In the 1990s, Microsoft began developing the first iteration of XP under the codename Neptune which was developed concurrently with Windows 2000 successor Odyssey. Windows 2000 was supposed to be updated along with XP’s entry into the market because XP targeted personal computers while Windows 2000 mainly targeted the commercial market. But that would not be the case because at the start of the year 2000, the two projects were put on hold to give way to Whistler.
Whistler was a codename given to a planned operating system that would favour both the consumer and commercial market at the same time. The reason why XP gained a lot of popularity was perhaps because of its advancement and subsequent rollout from Windows MS DOS to a more stable and secured version, probably because it maximised on the Windows NT potential.
Windows XP is listed as the first of its kind to help fight piracy in software because it required the product to be activated by users during installation. Among other things, factors such as hardware support, flexible and easy to use interface, and multimedia additions were some of the features that culminated in this version of Windows, taking all the good parts from its predecessors. A billion copies have been reported as sold by mid 2014 as Windows XP maintains its popularity even after the release of fancier and more intuitive user interface versions.
When Windows Vista was released, Windows XP maintained its market value and position. The reason behind this is mostly linked to Vista’s negative reception due to performance issues and other related operation problems. Business reviews of 2010 and 2011 showed that XP had been on top of the share market until the close of 2011 when Vista’s successor, Windows 7 overtook it in terms of sales and overall position in the market.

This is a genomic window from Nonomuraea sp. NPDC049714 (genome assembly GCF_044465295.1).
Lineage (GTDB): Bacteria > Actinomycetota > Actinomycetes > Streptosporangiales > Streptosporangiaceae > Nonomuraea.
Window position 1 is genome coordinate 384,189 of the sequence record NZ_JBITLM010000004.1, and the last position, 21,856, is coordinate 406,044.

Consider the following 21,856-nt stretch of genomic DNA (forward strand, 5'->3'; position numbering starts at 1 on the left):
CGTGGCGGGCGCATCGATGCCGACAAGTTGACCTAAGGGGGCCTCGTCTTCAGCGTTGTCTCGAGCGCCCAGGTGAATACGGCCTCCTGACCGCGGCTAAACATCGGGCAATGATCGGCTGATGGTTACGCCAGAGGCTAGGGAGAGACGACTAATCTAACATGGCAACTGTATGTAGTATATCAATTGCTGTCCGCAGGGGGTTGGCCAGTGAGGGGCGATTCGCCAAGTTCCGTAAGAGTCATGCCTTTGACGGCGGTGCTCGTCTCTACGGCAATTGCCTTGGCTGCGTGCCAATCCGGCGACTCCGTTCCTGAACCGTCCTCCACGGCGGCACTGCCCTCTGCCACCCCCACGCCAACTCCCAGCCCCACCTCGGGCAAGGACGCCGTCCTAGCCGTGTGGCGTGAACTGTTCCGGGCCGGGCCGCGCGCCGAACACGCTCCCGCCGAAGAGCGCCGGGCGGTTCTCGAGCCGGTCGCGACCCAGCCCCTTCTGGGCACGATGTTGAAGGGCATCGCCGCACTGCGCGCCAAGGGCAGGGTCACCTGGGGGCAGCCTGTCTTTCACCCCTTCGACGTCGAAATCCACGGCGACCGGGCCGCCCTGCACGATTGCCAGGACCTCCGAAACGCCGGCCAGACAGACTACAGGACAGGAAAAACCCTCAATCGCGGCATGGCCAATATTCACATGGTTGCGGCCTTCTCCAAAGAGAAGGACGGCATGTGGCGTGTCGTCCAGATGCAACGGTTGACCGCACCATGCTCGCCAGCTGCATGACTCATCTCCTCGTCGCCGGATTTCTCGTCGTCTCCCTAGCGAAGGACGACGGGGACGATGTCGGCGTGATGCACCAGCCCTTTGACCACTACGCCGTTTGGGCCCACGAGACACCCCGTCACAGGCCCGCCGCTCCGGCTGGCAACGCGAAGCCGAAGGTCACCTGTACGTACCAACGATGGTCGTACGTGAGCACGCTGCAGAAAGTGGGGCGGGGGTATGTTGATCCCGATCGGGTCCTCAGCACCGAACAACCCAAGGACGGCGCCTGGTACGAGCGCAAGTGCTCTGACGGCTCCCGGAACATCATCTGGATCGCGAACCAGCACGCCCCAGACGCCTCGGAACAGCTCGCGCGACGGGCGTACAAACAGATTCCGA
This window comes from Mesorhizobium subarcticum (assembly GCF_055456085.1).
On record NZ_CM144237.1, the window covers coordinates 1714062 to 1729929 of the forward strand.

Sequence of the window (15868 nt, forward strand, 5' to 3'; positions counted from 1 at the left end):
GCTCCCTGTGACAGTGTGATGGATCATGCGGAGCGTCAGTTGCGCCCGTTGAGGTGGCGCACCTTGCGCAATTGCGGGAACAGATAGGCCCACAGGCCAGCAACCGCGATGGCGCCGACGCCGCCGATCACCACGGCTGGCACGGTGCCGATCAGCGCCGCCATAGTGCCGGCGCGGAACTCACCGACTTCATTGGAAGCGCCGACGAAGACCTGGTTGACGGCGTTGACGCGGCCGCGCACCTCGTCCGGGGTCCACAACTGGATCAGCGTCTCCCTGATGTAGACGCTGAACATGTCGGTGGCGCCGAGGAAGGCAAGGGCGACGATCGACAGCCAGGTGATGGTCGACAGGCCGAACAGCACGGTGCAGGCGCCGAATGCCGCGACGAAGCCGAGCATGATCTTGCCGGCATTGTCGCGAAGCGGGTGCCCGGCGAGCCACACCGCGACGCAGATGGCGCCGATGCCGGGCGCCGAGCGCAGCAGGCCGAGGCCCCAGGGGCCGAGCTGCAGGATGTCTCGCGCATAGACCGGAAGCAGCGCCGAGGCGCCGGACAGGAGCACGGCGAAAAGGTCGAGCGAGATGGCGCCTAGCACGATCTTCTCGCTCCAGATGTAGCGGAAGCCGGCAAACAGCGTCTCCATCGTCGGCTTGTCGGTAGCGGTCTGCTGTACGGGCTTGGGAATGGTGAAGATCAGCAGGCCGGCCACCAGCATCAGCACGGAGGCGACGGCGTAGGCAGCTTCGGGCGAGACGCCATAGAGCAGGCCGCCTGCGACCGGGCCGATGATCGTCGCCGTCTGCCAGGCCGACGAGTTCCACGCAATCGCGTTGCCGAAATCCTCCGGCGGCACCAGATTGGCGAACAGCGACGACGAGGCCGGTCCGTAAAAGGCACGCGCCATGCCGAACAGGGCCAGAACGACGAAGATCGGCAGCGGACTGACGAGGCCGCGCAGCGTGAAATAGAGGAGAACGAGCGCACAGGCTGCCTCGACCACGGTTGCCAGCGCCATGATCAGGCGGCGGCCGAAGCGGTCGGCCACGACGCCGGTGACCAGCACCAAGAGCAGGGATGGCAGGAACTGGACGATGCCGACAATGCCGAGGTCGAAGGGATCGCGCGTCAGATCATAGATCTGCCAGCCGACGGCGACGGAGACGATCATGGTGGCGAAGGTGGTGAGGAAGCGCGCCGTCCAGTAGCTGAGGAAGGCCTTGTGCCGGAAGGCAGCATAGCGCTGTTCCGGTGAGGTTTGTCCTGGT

Probably because users wanted to adapt to something new, and with the advancement of technology, sales on Windows XP continued to decline from the period Windows 7 took over. While Microsoft had announced in April, 2009 that it would discontinue XP releases, it wasn’t until April 2014 that support on this software was halted.
But why are sales of XP still fairly high? Well, according to expert reviews, other copies of Windows in some countries such as China have been found to be expensive when compared to XP. In fact, it was reported that at the close of January 2014, computers running this operating system had close to 50 percent share in the Chinese market.
Windows XP had its releases in form of service packs whereby each service pack contained a minor upgrade aimed at addressing security threats as well as performance improvements. The first service pack was released to consumers back in 2002, while the last one was Service Pack 3, which was released in 2008.